We think of it like this – psychology is about understanding your head and semiotics is about understanding how the stuff in your head (culture) got there in the first place. In other words, semiotics is the analysis of culture. And culture is a software program we all understand, which uses signs and conventions so we can get it.
For example, we all have expectations of what a fashion show will look like or a magazine etc….With semiotics we ‘decode’ the sign language of any category and we apply it so we can continue to tap into the Gen C software.
8. So what is going to be the impact of this Generation?
It’s going to be significant.
For an immediate example of our view of how Gen C will impact one just one category – the future of music – listen to our podcast.
In brief, the podcast shows a future for the music industry that you may not recognise and it’s not the only category like this! We anticipate that the future of music retailing will look like the cross between a library, hotel, university and high street recording studio. People will be able to get music education, customised collections, DJing and Violin playing in one place. If you think that sounds a bit crazy – remember that pre 1997 – having an email address wasn’t even mainstream beyond the workplace…never mind what you could or could not do with a very chunky mobile phone….
9. What does that mean for marketing and advertising?
The head of P&G said this is the end of ‘telling and selling’. The old way of marketing was basically: make a product, put a label on it, make sexy ads to promote it, then repeat.
The new way is more tricky. Gen C like interacting, they like talking, they like being heard and they are turning off the TV and radio globally and/or enjoying many media at the same time.
Bottom line. They will want to feel genuinely consulted when products are developed and have the option to communicate with companies through open channels to air their ideas and also to contribute to ideas for doing ‘real things’.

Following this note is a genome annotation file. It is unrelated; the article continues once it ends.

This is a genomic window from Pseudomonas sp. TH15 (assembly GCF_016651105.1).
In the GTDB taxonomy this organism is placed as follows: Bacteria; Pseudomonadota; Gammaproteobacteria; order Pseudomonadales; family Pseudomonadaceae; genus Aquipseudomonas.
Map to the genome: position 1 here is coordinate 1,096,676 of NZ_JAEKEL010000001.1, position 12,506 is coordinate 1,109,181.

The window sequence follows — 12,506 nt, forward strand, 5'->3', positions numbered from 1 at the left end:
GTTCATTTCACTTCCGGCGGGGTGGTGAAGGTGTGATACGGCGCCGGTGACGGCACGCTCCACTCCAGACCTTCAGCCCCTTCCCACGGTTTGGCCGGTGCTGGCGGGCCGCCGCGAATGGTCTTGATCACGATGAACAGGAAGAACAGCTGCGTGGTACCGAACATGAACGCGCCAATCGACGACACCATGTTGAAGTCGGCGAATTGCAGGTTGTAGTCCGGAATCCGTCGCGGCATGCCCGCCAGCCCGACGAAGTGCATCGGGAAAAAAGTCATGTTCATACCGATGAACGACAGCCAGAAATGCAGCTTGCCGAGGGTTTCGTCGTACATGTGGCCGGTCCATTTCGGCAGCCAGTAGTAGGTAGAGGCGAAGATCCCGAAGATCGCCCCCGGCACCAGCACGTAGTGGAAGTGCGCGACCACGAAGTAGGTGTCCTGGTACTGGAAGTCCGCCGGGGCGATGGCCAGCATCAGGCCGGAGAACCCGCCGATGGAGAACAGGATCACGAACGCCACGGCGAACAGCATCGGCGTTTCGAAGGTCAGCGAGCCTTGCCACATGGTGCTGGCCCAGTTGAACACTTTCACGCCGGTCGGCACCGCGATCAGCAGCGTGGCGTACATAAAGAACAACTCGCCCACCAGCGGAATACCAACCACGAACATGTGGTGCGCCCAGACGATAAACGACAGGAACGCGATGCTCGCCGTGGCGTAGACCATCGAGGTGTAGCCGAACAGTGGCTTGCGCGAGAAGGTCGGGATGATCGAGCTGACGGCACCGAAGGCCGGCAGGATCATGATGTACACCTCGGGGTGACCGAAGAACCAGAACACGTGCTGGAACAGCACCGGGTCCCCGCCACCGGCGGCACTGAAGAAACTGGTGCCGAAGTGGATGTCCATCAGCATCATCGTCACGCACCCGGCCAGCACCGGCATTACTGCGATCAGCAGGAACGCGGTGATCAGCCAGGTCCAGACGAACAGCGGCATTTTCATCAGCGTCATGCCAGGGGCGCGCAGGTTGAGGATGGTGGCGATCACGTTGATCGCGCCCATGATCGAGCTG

This means we will move from brand management to creating brand movements, in which rather than ‘controlling messaging, controlling the consumer’ customers are so much more involved. If you think the answer is just to do blogging and a website you are wrong.
Old way – New Way
We come up with the product/service ideas then go and research them.
We have an ongoing conversation about products/services with people and co-create product/service ideas online before taking them to customers.
We control brand messaging and push ads at audiences to get them to purchase. We claim this is consumer focussed and that the consumer owns the brand – not us. We all know that this is a myth.
We walk the talk. There is a shift from communication by telling and selling to doing. Doing is about the brand being actively engaged with consumers and co-creating ideas for issues they care about. E.g. Tescos in the UK has 60% of all expectant mothers on its site where it’s created a community about how to have a good pregnancy.
10. What does that mean for my industry?
In a word, change. The more you understand the change, the better you will be able to see it as an opportunity versus a threat.
Your view of Gen C will affect how you approach your future. In order to make an informed decision and understand Generation C and its impact for you, please get in touch. We run special courses, talks, workshops & seminars tailored to your industry which will allow you to manage Gen C in your organisation and profit from its behaviour.